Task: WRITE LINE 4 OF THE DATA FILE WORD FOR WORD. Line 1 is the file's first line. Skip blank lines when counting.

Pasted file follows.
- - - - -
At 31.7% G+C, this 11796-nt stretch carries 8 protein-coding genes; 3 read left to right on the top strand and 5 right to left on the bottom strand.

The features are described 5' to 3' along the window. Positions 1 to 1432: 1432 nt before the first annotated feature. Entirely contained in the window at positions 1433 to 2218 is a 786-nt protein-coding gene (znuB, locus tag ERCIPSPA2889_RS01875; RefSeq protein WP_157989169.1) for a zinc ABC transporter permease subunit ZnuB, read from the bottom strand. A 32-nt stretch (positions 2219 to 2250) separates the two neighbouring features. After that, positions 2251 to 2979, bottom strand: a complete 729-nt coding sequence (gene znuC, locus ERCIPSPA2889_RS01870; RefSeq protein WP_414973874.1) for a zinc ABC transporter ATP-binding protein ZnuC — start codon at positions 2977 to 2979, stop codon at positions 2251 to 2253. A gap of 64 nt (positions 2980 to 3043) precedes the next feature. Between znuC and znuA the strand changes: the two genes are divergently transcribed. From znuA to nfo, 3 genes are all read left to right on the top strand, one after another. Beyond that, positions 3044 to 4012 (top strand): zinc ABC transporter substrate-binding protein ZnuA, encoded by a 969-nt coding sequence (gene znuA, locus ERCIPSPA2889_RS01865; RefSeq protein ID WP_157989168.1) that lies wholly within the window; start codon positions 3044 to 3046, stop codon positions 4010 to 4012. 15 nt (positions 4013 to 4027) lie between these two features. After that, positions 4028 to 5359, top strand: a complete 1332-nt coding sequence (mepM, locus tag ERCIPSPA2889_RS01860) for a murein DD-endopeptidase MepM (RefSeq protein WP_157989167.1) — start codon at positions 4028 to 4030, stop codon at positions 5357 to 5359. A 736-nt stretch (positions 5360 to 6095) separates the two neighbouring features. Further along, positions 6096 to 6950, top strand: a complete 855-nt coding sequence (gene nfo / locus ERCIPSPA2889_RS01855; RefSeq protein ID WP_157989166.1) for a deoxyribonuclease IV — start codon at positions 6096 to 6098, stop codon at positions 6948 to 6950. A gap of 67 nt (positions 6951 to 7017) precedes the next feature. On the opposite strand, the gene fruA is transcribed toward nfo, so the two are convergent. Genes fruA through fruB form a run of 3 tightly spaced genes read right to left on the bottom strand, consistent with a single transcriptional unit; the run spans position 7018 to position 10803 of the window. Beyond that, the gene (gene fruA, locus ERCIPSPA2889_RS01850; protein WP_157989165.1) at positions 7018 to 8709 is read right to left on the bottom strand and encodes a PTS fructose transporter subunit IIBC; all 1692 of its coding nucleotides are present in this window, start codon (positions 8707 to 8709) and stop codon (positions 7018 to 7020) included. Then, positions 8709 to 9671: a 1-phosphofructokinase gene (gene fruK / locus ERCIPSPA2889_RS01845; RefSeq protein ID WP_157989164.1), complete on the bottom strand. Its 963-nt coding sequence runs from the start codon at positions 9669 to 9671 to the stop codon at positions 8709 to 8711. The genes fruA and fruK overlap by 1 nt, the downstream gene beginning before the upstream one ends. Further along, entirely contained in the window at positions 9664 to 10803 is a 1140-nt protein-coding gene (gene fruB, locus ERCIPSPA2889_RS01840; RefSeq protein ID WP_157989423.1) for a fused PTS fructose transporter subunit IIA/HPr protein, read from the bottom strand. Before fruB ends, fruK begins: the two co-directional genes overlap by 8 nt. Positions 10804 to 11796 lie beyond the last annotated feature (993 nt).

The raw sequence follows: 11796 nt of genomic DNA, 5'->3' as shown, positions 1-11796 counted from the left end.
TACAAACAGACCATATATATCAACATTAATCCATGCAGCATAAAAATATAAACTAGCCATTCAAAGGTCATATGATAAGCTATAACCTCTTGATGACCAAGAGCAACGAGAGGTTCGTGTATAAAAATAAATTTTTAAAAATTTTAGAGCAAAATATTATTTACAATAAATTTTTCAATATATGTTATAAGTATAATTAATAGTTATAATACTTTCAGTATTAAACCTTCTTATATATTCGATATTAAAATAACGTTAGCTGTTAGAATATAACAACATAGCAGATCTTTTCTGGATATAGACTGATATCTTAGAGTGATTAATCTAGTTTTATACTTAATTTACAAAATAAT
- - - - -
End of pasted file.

TACAAACAGACCATATATATCAACATTAATCCATGCAGCATAAAAATATAAACTAGCCATTCAAAGGTCATATGATAAGCTATAACCTCTTGATGACCAAGAGCAACGAGAGGTTCGTGTATAAAAATAAATTTTTAAAAATTTTAGAGCAAAATATTATTTACAATAAATTTTTCAATATATGTTATAAGTATAATTAATAGTTATAATACTTTCAGTATTAAACCTTCTTATATATTCGATATTAAAATAACGTTAGCTGTTAGAATATAACAACATAGCAGATCTTTTCTGGATATAGACTGATATCTTAGAGTGATTAATCTAGTTTTATACTTAATTTACAAAATAAT